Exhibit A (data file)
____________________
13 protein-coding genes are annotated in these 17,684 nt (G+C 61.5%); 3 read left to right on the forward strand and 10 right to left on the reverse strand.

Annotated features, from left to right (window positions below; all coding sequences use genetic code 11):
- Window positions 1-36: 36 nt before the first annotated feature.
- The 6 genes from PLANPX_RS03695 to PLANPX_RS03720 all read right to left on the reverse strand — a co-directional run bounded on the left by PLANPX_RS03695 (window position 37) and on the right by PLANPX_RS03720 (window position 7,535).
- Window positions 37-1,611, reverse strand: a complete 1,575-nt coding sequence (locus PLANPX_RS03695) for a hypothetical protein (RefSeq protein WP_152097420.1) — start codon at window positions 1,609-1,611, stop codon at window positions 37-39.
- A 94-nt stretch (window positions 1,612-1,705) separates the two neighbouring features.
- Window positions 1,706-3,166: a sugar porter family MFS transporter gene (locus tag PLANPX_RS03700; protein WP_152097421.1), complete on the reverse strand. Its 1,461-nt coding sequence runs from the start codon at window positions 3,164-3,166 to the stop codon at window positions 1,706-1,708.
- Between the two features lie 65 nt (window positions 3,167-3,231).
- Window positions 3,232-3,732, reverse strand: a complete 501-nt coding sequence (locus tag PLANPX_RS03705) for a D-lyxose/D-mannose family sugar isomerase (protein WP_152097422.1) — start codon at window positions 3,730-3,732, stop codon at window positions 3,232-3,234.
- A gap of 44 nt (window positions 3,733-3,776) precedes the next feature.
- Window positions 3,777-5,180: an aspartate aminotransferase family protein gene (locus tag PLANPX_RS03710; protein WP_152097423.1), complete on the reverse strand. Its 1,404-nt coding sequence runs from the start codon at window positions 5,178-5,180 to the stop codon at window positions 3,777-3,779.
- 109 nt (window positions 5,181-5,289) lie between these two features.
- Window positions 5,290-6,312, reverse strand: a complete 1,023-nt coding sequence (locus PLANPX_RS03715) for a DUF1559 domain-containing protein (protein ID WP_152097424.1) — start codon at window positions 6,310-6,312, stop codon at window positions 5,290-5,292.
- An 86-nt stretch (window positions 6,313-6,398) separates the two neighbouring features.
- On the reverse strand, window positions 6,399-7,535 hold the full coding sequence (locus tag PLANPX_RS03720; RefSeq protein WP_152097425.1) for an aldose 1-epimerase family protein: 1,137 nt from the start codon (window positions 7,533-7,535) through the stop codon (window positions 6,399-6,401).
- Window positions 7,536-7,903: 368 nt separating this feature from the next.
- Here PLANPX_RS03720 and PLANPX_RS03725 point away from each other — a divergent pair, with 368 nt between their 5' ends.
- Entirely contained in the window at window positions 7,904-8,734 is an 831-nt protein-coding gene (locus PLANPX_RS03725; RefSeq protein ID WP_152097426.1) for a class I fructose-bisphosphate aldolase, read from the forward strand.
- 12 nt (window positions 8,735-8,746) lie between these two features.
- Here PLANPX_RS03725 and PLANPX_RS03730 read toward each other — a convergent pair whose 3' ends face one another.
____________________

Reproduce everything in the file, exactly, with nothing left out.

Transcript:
13 protein-coding genes are annotated in these 17,684 nt (G+C 61.5%); 3 read left to right on the forward strand and 10 right to left on the reverse strand.

Annotated features, from left to right (window positions below; all coding sequences use genetic code 11):
- Window positions 1-36: 36 nt before the first annotated feature.
- The 6 genes from PLANPX_RS03695 to PLANPX_RS03720 all read right to left on the reverse strand — a co-directional run bounded on the left by PLANPX_RS03695 (window position 37) and on the right by PLANPX_RS03720 (window position 7,535).
- Window positions 37-1,611, reverse strand: a complete 1,575-nt coding sequence (locus PLANPX_RS03695) for a hypothetical protein (RefSeq protein WP_152097420.1) — start codon at window positions 1,609-1,611, stop codon at window positions 37-39.
- A 94-nt stretch (window positions 1,612-1,705) separates the two neighbouring features.
- Window positions 1,706-3,166: a sugar porter family MFS transporter gene (locus tag PLANPX_RS03700; protein WP_152097421.1), complete on the reverse strand. Its 1,461-nt coding sequence runs from the start codon at window positions 3,164-3,166 to the stop codon at window positions 1,706-1,708.
- Between the two features lie 65 nt (window positions 3,167-3,231).
- Window positions 3,232-3,732, reverse strand: a complete 501-nt coding sequence (locus tag PLANPX_RS03705) for a D-lyxose/D-mannose family sugar isomerase (protein WP_152097422.1) — start codon at window positions 3,730-3,732, stop codon at window positions 3,232-3,234.
- A gap of 44 nt (window positions 3,733-3,776) precedes the next feature.
- Window positions 3,777-5,180: an aspartate aminotransferase family protein gene (locus tag PLANPX_RS03710; protein WP_152097423.1), complete on the reverse strand. Its 1,404-nt coding sequence runs from the start codon at window positions 5,178-5,180 to the stop codon at window positions 3,777-3,779.
- 109 nt (window positions 5,181-5,289) lie between these two features.
- Window positions 5,290-6,312, reverse strand: a complete 1,023-nt coding sequence (locus PLANPX_RS03715) for a DUF1559 domain-containing protein (protein ID WP_152097424.1) — start codon at window positions 6,310-6,312, stop codon at window positions 5,290-5,292.
- An 86-nt stretch (window positions 6,313-6,398) separates the two neighbouring features.
- On the reverse strand, window positions 6,399-7,535 hold the full coding sequence (locus tag PLANPX_RS03720; RefSeq protein WP_152097425.1) for an aldose 1-epimerase family protein: 1,137 nt from the start codon (window positions 7,533-7,535) through the stop codon (window positions 6,399-6,401).
- Window positions 7,536-7,903: 368 nt separating this feature from the next.
- Here PLANPX_RS03720 and PLANPX_RS03725 point away from each other — a divergent pair, with 368 nt between their 5' ends.
- Entirely contained in the window at window positions 7,904-8,734 is an 831-nt protein-coding gene (locus PLANPX_RS03725; RefSeq protein ID WP_152097426.1) for a class I fructose-bisphosphate aldolase, read from the forward strand.
- 12 nt (window positions 8,735-8,746) lie between these two features.
- Here PLANPX_RS03725 and PLANPX_RS03730 read toward each other — a convergent pair whose 3' ends face one another.